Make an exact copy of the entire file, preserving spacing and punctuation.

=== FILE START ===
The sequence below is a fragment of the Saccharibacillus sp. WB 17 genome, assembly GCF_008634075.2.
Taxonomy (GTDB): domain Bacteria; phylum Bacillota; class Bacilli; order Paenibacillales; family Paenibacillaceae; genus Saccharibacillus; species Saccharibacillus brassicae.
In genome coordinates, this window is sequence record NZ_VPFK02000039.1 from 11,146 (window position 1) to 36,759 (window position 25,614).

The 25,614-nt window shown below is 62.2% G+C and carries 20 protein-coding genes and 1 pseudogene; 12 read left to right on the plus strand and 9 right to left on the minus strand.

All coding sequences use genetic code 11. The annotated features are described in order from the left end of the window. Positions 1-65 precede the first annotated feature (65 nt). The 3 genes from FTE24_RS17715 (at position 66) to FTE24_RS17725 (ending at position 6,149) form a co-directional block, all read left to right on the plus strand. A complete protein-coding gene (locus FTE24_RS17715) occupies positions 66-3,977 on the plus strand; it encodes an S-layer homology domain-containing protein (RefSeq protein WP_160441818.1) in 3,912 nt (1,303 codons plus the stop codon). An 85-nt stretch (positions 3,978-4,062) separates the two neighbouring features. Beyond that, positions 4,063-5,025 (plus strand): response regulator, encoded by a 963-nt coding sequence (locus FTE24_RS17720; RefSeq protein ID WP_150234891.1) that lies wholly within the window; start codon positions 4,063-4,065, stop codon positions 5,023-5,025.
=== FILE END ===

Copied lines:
The sequence below is a fragment of the Saccharibacillus sp. WB 17 genome, assembly GCF_008634075.2.
Taxonomy (GTDB): domain Bacteria; phylum Bacillota; class Bacilli; order Paenibacillales; family Paenibacillaceae; genus Saccharibacillus; species Saccharibacillus brassicae.
In genome coordinates, this window is sequence record NZ_VPFK02000039.1 from 11,146 (window position 1) to 36,759 (window position 25,614).

The 25,614-nt window shown below is 62.2% G+C and carries 20 protein-coding genes and 1 pseudogene; 12 read left to right on the plus strand and 9 right to left on the minus strand.

All coding sequences use genetic code 11. The annotated features are described in order from the left end of the window. Positions 1-65 precede the first annotated feature (65 nt). The 3 genes from FTE24_RS17715 (at position 66) to FTE24_RS17725 (ending at position 6,149) form a co-directional block, all read left to right on the plus strand. A complete protein-coding gene (locus FTE24_RS17715) occupies positions 66-3,977 on the plus strand; it encodes an S-layer homology domain-containing protein (RefSeq protein WP_160441818.1) in 3,912 nt (1,303 codons plus the stop codon). An 85-nt stretch (positions 3,978-4,062) separates the two neighbouring features. Beyond that, positions 4,063-5,025 (plus strand): response regulator, encoded by a 963-nt coding sequence (locus FTE24_RS17720; RefSeq protein ID WP_150234891.1) that lies wholly within the window; start codon positions 4,063-4,065, stop codon positions 5,023-5,025.